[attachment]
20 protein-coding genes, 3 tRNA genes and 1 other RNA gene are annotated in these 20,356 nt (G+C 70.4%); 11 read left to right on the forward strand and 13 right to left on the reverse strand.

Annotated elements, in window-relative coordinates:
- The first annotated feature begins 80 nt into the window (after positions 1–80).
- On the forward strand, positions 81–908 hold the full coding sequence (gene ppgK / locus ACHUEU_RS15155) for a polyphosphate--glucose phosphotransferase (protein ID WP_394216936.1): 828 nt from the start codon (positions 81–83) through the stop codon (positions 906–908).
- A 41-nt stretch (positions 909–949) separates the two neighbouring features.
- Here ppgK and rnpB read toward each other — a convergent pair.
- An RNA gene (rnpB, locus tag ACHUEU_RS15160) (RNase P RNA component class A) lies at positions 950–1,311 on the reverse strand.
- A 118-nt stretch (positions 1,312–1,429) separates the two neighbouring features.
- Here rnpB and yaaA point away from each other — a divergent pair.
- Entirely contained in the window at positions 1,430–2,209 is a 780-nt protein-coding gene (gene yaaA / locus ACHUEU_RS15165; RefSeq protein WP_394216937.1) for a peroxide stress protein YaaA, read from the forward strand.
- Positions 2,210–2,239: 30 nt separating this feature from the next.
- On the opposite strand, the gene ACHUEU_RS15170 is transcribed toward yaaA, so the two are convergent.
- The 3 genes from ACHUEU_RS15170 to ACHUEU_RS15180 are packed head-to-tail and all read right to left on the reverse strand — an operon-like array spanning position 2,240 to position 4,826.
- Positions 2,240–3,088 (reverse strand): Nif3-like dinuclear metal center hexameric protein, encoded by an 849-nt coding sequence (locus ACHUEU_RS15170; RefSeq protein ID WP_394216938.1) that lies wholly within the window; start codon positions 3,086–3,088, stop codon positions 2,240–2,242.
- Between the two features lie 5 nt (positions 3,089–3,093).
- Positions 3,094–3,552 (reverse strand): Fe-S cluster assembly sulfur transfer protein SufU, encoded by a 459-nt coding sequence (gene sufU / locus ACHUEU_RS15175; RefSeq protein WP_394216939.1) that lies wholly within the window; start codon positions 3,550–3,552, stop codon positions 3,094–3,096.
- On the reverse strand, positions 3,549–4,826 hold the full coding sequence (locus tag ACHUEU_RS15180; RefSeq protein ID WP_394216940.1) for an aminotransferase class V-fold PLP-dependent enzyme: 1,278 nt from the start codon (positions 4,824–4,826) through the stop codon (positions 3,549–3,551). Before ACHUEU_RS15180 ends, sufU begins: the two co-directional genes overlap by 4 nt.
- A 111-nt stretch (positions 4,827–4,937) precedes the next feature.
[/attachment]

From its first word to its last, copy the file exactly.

20 protein-coding genes, 3 tRNA genes and 1 other RNA gene are annotated in these 20,356 nt (G+C 70.4%); 11 read left to right on the forward strand and 13 right to left on the reverse strand.

Annotated elements, in window-relative coordinates:
- The first annotated feature begins 80 nt into the window (after positions 1–80).
- On the forward strand, positions 81–908 hold the full coding sequence (gene ppgK / locus ACHUEU_RS15155) for a polyphosphate--glucose phosphotransferase (protein ID WP_394216936.1): 828 nt from the start codon (positions 81–83) through the stop codon (positions 906–908).
- A 41-nt stretch (positions 909–949) separates the two neighbouring features.
- Here ppgK and rnpB read toward each other — a convergent pair.
- An RNA gene (rnpB, locus tag ACHUEU_RS15160) (RNase P RNA component class A) lies at positions 950–1,311 on the reverse strand.
- A 118-nt stretch (positions 1,312–1,429) separates the two neighbouring features.
- Here rnpB and yaaA point away from each other — a divergent pair.
- Entirely contained in the window at positions 1,430–2,209 is a 780-nt protein-coding gene (gene yaaA / locus ACHUEU_RS15165; RefSeq protein WP_394216937.1) for a peroxide stress protein YaaA, read from the forward strand.
- Positions 2,210–2,239: 30 nt separating this feature from the next.
- On the opposite strand, the gene ACHUEU_RS15170 is transcribed toward yaaA, so the two are convergent.
- The 3 genes from ACHUEU_RS15170 to ACHUEU_RS15180 are packed head-to-tail and all read right to left on the reverse strand — an operon-like array spanning position 2,240 to position 4,826.
- Positions 2,240–3,088 (reverse strand): Nif3-like dinuclear metal center hexameric protein, encoded by an 849-nt coding sequence (locus ACHUEU_RS15170; RefSeq protein ID WP_394216938.1) that lies wholly within the window; start codon positions 3,086–3,088, stop codon positions 2,240–2,242.
- Between the two features lie 5 nt (positions 3,089–3,093).
- Positions 3,094–3,552 (reverse strand): Fe-S cluster assembly sulfur transfer protein SufU, encoded by a 459-nt coding sequence (gene sufU / locus ACHUEU_RS15175; RefSeq protein WP_394216939.1) that lies wholly within the window; start codon positions 3,550–3,552, stop codon positions 3,094–3,096.
- On the reverse strand, positions 3,549–4,826 hold the full coding sequence (locus tag ACHUEU_RS15180; RefSeq protein ID WP_394216940.1) for an aminotransferase class V-fold PLP-dependent enzyme: 1,278 nt from the start codon (positions 4,824–4,826) through the stop codon (positions 3,549–3,551). Before ACHUEU_RS15180 ends, sufU begins: the two co-directional genes overlap by 4 nt.
- A 111-nt stretch (positions 4,827–4,937) precedes the next feature.